Frequently Asked Questions
Just getting started here on some Frequently Asked Questions, or I should say answers, if you can call them that. These answers also inspired the Surf Alaska E-Book, which we highly recommend reading whether you are actually looking to surf in Alaska or just fascinated by it.
Is surfing in Alaska cold?
Ok, so maybe nobody actually asks this question, but I know it’s on your mind. The answer – it’s relative. Sometimes the water is the warmest place around. In the middle of winter we often surf with air temperatures below 10ºF while the water rarely dips below 35ºF. Taking photos of surfing in Alaska however is just plain cold.
Why do you do it? Are you nuts?
We surf because it’s fun. If it wasn’t fun, we wouldn’t do it. So far none of us Alaskan surfers have figured out how to make this into a job (if you have any ideas please (contact me). Are we nuts? I don’t think so, we just love surfing and it turns out that surfing in remote, uncrowded and incredibly scenic surf spots is really super fun.
Do you wear a drysuit?
No. Drysuits and surfing don’t actually mix that I’m aware of, the whole thing with laying on a fiberglass board paddling through crushing waves necessitates wearing a kind of rubbery suit that sticks to the sticky waxed board. Also wetsuits are much more comfortable in the water than drysuits without air regulation (think diving drysuits). Surf kayakers typically wear drysuits. I have both and the drysuit is only for kayaking.
What gear do I need to surf in Alaska?
This depends on who what where and of course when. If you want to surf a couple times during the hottest July day you don’t need much. If you want to surf in Cook Inlet during a cold snap and winter storm death combo your gear requirements are something different. Since most people that ask this are wondering about the more extreme winter conditions I’ll answer it that way. For the summer months July-Sept. surfing Alaska is much like Oregon or Washington.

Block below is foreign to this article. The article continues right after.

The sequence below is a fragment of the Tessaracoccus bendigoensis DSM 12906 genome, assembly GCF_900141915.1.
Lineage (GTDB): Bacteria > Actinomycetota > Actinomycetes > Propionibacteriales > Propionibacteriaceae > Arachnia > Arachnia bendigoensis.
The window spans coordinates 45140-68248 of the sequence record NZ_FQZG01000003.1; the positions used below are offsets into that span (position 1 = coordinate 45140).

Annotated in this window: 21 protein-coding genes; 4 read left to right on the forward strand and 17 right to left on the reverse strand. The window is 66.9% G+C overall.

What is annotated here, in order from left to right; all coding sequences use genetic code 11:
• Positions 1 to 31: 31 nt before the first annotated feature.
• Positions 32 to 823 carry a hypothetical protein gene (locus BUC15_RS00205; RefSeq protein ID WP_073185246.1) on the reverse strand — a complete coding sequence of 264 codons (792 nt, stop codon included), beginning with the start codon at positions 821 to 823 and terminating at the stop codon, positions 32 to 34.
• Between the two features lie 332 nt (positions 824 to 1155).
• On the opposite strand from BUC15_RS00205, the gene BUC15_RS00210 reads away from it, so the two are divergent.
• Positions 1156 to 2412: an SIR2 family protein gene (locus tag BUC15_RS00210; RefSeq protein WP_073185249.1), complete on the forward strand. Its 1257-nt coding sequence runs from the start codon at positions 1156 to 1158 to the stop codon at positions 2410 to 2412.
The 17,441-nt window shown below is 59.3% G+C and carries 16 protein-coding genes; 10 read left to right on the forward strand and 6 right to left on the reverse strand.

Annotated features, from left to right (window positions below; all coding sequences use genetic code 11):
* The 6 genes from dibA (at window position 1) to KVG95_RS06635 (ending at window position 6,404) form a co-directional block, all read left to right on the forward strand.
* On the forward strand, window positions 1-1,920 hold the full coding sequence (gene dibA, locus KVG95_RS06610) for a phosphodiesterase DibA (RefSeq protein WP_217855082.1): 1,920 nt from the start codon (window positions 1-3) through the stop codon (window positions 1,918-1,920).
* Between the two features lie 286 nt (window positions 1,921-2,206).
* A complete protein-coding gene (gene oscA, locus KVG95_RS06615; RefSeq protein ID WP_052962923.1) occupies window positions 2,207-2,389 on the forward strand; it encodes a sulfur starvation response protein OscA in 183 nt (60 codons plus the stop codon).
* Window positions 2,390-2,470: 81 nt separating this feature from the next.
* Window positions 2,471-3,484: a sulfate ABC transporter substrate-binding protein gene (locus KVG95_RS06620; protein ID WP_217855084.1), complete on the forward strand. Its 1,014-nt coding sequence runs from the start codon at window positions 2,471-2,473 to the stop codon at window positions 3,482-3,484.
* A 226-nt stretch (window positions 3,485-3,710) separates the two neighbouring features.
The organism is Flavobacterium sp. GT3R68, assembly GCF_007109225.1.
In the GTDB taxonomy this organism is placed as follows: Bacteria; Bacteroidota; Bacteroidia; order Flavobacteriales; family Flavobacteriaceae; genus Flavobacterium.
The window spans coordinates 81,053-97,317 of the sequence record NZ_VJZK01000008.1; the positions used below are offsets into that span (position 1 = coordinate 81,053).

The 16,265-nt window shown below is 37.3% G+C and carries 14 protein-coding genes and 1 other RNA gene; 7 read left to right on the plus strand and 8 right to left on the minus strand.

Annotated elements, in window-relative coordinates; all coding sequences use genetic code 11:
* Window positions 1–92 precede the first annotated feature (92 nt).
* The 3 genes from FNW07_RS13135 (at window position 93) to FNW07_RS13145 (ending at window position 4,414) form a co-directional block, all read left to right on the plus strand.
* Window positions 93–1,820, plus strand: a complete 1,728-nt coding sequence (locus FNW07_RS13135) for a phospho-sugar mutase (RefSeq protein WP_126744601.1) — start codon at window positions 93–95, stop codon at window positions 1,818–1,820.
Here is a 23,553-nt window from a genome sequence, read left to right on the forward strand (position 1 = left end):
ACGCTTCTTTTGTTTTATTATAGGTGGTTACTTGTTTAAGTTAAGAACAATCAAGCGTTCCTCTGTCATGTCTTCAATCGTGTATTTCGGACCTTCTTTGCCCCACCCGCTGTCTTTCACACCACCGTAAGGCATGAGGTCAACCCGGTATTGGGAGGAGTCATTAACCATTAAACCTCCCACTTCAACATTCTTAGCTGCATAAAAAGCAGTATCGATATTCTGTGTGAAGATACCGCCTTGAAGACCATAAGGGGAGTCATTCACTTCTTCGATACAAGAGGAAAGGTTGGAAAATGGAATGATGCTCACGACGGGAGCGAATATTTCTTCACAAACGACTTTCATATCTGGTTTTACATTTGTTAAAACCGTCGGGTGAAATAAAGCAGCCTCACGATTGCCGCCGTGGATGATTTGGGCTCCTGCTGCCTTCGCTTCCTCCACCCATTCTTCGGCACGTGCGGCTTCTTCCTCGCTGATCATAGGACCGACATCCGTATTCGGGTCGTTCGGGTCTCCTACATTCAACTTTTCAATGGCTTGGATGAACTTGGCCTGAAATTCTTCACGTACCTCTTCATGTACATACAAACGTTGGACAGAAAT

- A surf board or other water craft for wave sliding.
- Wetsuit – 6mm thick or some combination like a 6/5mm with a hood. You can certainly get by with less, I did for years (leaky 4/3 hand me down). But a modern 6/5mm suit is really really nice. Even better maybe you can afford a heated wetsuit or heated vest for the coldest days. If you have to scrounge just make do with what you can find.
- Booties – 7mm and you’ll be glad you did. Your feet and hands will go numb first so be ready with 7mm of rubber.
- Gloves/mittens – I personally love the 7mm mittens. Some guys like the three finger or lobster style gloves. But when it’s really cold the mittens rock. I don’t mind the lack of dexterity, it’s really not much less than a thick glove in the end. I can even operate my camera in a surf housing with them on so I figure that’s plenty of proof.
- Warm water to dump into your suit, in your gloves, and booties. I store a gallon or so in an insulated jug that I leave in my car wrapped up in my winter jacket. This can either save your life, make you smile, or win you some major points with your friends. Don’t hesitant to drink it either – warming from the inside out.
- We have also been known to enjoy a heated vest, our favorite from HeatedWetsuits.com.
What time of year is best for an Alaskan surf trip?
Spring and Fall tend to have the most reliable surf, combined with the most reasonable weather and plenty of daylight. April and September are probably our favorite months with good times to be had on either side a month or two. Check out Ocean Swell Ventures for more on this.